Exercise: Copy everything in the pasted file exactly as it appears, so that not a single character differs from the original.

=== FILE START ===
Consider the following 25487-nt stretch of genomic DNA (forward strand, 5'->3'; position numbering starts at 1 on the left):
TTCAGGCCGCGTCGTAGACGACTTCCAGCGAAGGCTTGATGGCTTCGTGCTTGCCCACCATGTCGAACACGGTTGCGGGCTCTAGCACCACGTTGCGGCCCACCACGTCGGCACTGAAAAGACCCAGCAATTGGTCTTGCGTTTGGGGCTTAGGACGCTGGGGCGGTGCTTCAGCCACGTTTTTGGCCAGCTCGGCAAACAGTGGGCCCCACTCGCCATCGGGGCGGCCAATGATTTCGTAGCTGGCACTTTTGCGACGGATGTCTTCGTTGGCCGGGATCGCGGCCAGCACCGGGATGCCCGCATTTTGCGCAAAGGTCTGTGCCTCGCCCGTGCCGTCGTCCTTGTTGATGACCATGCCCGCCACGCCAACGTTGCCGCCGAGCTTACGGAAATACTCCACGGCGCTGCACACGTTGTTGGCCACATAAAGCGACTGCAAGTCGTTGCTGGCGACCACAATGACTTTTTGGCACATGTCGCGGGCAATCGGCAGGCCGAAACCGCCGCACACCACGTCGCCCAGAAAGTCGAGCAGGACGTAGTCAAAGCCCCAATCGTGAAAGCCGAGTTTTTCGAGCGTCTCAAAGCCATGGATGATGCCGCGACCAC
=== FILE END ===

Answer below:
Consider the following 25487-nt stretch of genomic DNA (forward strand, 5'->3'; position numbering starts at 1 on the left):
TTCAGGCCGCGTCGTAGACGACTTCCAGCGAAGGCTTGATGGCTTCGTGCTTGCCCACCATGTCGAACACGGTTGCGGGCTCTAGCACCACGTTGCGGCCCACCACGTCGGCACTGAAAAGACCCAGCAATTGGTCTTGCGTTTGGGGCTTAGGACGCTGGGGCGGTGCTTCAGCCACGTTTTTGGCCAGCTCGGCAAACAGTGGGCCCCACTCGCCATCGGGGCGGCCAATGATTTCGTAGCTGGCACTTTTGCGACGGATGTCTTCGTTGGCCGGGATCGCGGCCAGCACCGGGATGCCCGCATTTTGCGCAAAGGTCTGTGCCTCGCCCGTGCCGTCGTCCTTGTTGATGACCATGCCCGCCACGCCAACGTTGCCGCCGAGCTTACGGAAATACTCCACGGCGCTGCACACGTTGTTGGCCACATAAAGCGACTGCAAGTCGTTGCTGGCGACCACAATGACTTTTTGGCACATGTCGCGGGCAATCGGCAGGCCGAAACCGCCGCACACCACGTCGCCCAGAAAGTCGAGCAGGACGTAGTCAAAGCCCCAATCGTGAAAGCCGAGTTTTTCGAGCGTCTCAAAGCCATGGATGATGCCGCGACCAC